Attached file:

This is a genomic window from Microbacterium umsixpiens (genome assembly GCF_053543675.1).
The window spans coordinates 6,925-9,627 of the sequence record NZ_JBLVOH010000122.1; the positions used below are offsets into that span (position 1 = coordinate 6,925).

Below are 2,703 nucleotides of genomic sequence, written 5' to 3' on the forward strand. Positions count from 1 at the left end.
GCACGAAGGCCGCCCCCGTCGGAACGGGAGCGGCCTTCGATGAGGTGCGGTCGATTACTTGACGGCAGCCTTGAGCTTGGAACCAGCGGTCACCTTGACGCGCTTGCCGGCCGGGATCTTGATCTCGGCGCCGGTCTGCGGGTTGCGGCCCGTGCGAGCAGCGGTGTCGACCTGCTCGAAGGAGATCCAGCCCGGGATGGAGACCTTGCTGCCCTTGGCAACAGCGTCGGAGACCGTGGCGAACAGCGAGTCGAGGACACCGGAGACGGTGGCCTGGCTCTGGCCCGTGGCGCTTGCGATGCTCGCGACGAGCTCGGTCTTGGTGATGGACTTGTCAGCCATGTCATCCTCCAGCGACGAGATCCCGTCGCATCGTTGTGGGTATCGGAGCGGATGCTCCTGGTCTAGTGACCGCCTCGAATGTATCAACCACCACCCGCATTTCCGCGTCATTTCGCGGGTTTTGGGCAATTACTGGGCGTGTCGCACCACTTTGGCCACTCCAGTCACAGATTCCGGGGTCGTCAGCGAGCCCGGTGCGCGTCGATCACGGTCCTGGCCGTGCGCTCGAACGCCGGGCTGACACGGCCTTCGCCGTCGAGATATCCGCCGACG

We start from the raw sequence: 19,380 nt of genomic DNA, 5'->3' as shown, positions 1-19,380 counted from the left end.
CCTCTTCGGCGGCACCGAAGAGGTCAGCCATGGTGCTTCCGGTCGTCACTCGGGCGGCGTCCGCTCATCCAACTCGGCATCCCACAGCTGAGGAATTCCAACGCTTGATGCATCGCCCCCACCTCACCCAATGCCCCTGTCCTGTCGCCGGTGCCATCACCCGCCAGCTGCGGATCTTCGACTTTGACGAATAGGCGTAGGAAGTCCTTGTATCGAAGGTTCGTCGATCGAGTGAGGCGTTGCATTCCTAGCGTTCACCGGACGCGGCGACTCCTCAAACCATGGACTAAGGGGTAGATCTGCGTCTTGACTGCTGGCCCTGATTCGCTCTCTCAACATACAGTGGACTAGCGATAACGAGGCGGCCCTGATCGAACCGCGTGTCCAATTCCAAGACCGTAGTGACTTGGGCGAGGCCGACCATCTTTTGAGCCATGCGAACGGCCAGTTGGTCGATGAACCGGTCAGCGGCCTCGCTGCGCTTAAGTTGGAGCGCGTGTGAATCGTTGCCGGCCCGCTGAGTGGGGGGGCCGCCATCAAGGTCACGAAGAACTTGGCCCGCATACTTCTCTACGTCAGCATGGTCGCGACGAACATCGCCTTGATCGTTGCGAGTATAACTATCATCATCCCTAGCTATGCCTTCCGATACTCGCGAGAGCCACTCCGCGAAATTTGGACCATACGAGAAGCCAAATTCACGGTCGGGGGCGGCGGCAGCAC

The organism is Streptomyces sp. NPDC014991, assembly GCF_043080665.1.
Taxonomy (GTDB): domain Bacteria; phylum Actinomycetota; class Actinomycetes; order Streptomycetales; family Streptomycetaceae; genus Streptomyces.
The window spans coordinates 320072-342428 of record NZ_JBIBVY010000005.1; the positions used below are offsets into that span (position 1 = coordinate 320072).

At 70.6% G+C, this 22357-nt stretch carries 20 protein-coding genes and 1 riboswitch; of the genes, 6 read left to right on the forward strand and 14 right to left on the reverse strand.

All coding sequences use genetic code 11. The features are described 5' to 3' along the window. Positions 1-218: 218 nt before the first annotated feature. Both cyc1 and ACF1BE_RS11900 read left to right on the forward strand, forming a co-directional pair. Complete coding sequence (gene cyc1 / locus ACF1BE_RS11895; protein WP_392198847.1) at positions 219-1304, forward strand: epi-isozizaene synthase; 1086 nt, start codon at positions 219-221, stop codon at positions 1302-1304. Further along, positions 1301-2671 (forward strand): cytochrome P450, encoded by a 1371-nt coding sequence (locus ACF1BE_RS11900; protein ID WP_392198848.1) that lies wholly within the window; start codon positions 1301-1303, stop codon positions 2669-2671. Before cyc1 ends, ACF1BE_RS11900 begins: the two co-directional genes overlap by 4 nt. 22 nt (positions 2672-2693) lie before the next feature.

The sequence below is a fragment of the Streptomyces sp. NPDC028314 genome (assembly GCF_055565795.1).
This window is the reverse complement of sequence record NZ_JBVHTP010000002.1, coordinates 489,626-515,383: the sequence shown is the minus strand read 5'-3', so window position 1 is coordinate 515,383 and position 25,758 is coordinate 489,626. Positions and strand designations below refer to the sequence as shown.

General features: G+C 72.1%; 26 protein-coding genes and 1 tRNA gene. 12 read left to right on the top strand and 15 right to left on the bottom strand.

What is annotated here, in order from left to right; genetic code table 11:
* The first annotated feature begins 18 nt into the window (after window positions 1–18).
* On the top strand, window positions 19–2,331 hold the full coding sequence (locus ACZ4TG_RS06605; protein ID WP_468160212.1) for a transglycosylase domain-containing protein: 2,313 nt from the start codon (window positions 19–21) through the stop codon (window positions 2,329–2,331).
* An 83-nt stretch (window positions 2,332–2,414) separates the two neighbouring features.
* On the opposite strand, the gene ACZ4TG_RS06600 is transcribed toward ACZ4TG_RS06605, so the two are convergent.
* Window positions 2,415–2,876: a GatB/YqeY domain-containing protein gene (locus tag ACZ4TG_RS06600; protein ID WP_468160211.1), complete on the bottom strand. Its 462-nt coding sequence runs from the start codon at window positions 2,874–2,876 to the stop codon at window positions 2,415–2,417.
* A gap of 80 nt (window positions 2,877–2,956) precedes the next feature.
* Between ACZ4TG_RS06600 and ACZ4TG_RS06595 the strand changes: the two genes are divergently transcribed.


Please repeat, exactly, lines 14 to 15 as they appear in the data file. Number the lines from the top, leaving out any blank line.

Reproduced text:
General features: G+C 72.1%; 26 protein-coding genes and 1 tRNA gene. 12 read left to right on the top strand and 15 right to left on the bottom strand.

What is annotated here, in order from left to right; genetic code table 11: